The MAC and PDAC are hoping to develop a series of reporting rules that would complement voluntary efforts currently undertaken through the Extractive Industries Transparency Initiative. The new regulations would include major producers and exploration outfits working in foreign districts to improve the industries accountability both at home and abroad. Gratton stressed the need for Canada to continue to emerge as a leader on a global stage.
“There are a number of things [Canada] is known for, it isn’t limited to mining technologies. Our legal and financial expertise is becoming dominant around the world, and we have some of the best environmental engineering firms and accountants,” he explained. “Our industry is so complex that we have a need for such an incredible amount of brain power across a wide spectrum.”
Tying into regulatory discussions is an emerging commentary on Canada’s willingness to embrace growing inflows of foreign direct investment (FDI) and how potential foreign ownership of some of the country’s major companies and assets might affect economic sovereignty over the long term.
According to a MAC report released Sept. 10, total mining industry payments to the Canadian government reached $9 billion in 2011, with royalty and mining tax revenues increasing by $700 million over the past year.
There remains a sour taste around the industry in Canada from the acquisition of Canadian-based Falconbridge and Inco by foreign mega-corporations Xstrata and Vale in the mid-2000s. The federal government has since rejected BHP Billiton’s attempt to takeover Potash Corp. of Saskatchewan and is currently reviewing China-based CNOOC’s bid for Calgary-based energy company Nexen. With Canada’s national identity so closely tied to natural resources, Gratton explained it can often complicate the issues.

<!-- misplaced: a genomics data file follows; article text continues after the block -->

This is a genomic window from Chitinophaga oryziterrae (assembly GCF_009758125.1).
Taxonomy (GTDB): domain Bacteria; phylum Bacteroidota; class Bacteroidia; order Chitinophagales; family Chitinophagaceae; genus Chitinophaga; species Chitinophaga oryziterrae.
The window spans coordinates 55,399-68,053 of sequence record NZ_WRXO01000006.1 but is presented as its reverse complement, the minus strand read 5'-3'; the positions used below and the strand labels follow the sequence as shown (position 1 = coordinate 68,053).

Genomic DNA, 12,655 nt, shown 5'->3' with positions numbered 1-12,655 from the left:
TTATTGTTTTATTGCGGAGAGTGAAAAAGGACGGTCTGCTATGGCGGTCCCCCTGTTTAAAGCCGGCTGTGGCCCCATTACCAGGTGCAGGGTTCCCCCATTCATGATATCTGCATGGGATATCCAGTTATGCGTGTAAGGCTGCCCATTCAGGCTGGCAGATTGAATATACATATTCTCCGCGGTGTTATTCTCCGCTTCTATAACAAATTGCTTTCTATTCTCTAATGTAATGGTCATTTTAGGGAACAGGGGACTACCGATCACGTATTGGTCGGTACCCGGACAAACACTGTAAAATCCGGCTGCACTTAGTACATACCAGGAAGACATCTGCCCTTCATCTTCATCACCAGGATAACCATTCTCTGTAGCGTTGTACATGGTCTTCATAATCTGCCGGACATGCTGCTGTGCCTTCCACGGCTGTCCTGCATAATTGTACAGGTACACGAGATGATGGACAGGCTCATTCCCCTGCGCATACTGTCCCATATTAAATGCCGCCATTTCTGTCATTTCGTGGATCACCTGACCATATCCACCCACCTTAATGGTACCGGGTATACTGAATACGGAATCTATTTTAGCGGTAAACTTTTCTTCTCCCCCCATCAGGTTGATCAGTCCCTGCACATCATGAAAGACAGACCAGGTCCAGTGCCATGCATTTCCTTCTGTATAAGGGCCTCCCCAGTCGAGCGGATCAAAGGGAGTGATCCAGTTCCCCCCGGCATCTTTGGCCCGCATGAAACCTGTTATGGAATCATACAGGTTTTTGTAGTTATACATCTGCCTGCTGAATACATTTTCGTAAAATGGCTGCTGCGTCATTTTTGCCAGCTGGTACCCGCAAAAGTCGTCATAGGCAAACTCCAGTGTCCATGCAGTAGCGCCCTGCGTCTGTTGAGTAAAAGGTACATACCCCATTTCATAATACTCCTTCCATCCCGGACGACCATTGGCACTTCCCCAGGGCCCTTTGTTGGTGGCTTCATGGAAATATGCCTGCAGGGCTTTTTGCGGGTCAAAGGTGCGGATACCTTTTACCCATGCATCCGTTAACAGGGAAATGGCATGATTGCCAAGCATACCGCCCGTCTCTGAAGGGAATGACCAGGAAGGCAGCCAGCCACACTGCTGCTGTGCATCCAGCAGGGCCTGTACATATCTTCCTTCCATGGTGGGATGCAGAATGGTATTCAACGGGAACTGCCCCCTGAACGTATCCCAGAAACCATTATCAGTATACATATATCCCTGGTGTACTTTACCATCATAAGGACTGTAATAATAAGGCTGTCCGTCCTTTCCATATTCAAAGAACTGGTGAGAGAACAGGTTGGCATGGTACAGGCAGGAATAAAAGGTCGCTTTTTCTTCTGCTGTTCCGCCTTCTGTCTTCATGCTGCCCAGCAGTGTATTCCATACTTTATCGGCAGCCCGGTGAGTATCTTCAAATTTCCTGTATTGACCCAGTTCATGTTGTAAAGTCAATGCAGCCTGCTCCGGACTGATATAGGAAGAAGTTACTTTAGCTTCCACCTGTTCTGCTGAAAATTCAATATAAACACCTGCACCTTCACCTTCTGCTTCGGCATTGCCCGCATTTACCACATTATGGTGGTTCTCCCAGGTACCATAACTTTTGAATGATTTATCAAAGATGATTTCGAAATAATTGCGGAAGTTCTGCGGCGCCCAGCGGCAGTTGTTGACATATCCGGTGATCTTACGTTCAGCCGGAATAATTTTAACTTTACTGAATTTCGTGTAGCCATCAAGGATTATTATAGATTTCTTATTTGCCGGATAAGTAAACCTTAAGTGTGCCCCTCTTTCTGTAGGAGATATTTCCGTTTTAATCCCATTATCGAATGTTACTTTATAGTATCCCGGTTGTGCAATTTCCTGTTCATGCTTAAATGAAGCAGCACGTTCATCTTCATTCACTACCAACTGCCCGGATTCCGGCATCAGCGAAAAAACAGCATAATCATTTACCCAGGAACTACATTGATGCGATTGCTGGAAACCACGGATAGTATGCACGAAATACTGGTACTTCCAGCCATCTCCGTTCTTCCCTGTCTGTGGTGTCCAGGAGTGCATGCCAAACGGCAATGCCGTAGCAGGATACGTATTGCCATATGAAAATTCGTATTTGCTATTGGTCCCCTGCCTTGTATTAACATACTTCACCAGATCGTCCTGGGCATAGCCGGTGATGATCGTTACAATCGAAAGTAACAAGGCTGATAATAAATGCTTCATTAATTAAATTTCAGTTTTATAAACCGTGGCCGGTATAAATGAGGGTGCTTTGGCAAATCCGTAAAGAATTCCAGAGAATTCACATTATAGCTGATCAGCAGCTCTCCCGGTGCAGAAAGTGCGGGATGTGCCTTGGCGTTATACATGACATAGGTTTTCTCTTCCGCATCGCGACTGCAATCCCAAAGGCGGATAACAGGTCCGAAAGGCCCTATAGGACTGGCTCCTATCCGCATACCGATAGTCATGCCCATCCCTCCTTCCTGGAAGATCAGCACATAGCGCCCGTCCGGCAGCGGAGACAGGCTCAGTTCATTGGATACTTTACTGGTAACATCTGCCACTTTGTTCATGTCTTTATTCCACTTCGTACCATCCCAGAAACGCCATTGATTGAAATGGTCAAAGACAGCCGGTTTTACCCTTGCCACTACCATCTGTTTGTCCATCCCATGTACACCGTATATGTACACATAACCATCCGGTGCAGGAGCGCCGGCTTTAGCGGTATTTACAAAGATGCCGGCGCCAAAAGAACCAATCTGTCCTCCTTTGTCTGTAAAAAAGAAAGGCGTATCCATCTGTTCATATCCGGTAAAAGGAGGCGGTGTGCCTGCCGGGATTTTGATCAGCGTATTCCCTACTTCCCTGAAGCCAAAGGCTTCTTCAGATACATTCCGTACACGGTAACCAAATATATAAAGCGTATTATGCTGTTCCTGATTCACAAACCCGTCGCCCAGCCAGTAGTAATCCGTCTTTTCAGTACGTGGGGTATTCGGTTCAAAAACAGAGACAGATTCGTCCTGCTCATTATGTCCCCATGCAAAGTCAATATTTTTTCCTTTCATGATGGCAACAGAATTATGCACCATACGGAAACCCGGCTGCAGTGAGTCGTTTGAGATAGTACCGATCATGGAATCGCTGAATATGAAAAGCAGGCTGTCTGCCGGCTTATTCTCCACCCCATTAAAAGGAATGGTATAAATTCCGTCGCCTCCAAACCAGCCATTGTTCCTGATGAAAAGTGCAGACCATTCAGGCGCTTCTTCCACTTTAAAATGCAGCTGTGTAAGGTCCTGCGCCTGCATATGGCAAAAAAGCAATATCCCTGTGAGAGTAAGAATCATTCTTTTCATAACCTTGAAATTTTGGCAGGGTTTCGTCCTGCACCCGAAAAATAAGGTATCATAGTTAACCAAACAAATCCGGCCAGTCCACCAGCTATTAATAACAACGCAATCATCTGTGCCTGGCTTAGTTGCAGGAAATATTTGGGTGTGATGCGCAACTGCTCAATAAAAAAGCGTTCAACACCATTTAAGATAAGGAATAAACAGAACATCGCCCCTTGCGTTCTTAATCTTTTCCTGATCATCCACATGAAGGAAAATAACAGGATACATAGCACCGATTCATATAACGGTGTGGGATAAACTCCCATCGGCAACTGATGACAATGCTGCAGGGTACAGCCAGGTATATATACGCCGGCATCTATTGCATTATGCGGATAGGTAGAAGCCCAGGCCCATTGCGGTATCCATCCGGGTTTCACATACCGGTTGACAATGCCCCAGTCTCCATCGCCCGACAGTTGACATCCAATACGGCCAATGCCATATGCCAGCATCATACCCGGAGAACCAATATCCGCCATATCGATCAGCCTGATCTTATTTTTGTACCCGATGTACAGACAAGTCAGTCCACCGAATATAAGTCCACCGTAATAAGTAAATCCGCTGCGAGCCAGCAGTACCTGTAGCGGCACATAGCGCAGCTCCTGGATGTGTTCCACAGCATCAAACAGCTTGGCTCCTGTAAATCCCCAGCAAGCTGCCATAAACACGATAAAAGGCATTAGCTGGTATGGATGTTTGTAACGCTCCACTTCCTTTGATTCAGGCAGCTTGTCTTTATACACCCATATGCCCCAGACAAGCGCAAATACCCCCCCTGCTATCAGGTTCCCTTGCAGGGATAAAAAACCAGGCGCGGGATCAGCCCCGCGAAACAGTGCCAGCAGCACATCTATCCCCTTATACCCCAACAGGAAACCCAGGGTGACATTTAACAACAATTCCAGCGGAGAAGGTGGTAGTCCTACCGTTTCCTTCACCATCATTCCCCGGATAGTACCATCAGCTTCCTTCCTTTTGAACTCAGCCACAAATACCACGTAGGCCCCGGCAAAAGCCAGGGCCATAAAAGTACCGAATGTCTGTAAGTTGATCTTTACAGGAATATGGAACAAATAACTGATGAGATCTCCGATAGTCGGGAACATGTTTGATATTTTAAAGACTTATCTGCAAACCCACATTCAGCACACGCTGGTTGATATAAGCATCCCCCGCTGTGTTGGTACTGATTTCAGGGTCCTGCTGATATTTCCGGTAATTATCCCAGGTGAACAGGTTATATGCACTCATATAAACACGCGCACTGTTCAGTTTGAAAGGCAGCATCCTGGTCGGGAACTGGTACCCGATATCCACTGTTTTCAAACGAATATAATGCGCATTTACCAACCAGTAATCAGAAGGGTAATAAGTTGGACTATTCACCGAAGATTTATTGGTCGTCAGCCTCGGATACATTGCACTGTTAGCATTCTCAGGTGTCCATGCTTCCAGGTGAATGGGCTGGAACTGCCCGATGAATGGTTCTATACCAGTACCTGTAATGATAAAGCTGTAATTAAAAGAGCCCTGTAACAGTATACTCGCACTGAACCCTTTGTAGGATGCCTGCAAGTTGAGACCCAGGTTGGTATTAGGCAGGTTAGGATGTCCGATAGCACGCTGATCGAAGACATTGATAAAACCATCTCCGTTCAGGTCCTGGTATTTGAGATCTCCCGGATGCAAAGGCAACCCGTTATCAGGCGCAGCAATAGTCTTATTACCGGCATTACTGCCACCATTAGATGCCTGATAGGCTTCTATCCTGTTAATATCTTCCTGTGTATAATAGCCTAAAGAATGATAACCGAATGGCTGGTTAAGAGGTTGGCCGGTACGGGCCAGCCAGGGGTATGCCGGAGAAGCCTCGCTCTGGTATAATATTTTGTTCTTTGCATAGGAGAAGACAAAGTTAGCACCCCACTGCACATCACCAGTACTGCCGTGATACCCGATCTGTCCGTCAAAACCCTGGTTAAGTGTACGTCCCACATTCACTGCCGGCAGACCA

“I go back to the fundamental principle that the mining industry believes in the free flow of goods and capital, we invest abroad and acquire assets and we have to be open to being acquired,” Gratton said. “I think sometimes we can let our personal feelings as Canadians get in the way of the long term views and beliefs on what are good for the industry and the country. We want to make sure that in other parts of the world allow us to do the same thing. What is damaging is when there is political intervention, and it becomes a political issue. That isn’t the message Canada should be sending.”
During his speech, Gratton outlined how the mining super cycle is not over, but “taking a break”, and that developing reciprocal trading relationship with emerging mega-economies like China was integral to Canada’s long term economic health.
The comments mirror those made by Prime Minister Stephen Harper during a Canada-Asia dialogue hosted by Bloomberg in Vancouver on Sept. 6. Harper has focused on deeper trade relations with the Chinese, and finalized an “Investment Protection and Promotion Agreement” with the Asian power on Sept. 9.
“What Canadian businesses are looking for is an equal opportunity to go in and invest, and potentially acquire,” Gratton said when asked about the current Canadian government efforts in China. “But given the importance of this relationship we can’t afford to wait until all the issues are settled before we allow Chinese money into Canada.”